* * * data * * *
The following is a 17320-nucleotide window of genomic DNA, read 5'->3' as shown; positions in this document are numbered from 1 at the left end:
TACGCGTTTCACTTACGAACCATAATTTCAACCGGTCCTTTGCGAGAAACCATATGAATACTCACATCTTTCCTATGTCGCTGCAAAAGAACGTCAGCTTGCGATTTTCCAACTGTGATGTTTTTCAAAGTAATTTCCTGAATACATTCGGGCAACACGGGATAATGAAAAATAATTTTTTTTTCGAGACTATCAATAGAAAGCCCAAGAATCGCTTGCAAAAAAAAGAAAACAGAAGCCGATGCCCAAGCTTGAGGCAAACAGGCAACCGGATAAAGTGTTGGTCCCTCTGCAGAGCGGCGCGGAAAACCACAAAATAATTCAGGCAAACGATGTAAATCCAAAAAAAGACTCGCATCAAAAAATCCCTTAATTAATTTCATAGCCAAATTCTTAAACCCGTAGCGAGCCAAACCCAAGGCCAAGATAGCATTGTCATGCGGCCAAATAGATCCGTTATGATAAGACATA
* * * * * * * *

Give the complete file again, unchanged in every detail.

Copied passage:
The following is a 17320-nucleotide window of genomic DNA, read 5'->3' as shown; positions in this document are numbered from 1 at the left end:
TACGCGTTTCACTTACGAACCATAATTTCAACCGGTCCTTTGCGAGAAACCATATGAATACTCACATCTTTCCTATGTCGCTGCAAAAGAACGTCAGCTTGCGATTTTCCAACTGTGATGTTTTTCAAAGTAATTTCCTGAATACATTCGGGCAACACGGGATAATGAAAAATAATTTTTTTTTCGAGACTATCAATAGAAAGCCCAAGAATCGCTTGCAAAAAAAAGAAAACAGAAGCCGATGCCCAAGCTTGAGGCAAACAGGCAACCGGATAAAGTGTTGGTCCCTCTGCAGAGCGGCGCGGAAAACCACAAAATAATTCAGGCAAACGATGTAAATCCAAAAAAAGACTCGCATCAAAAAATCCCTTAATTAATTTCATAGCCAAATTCTTAAACCCGTAGCGAGCCAAACCCAAGGCCAAGATAGCATTGTCATGCGGCCAAATAGATCCGTTATGATAAGACATA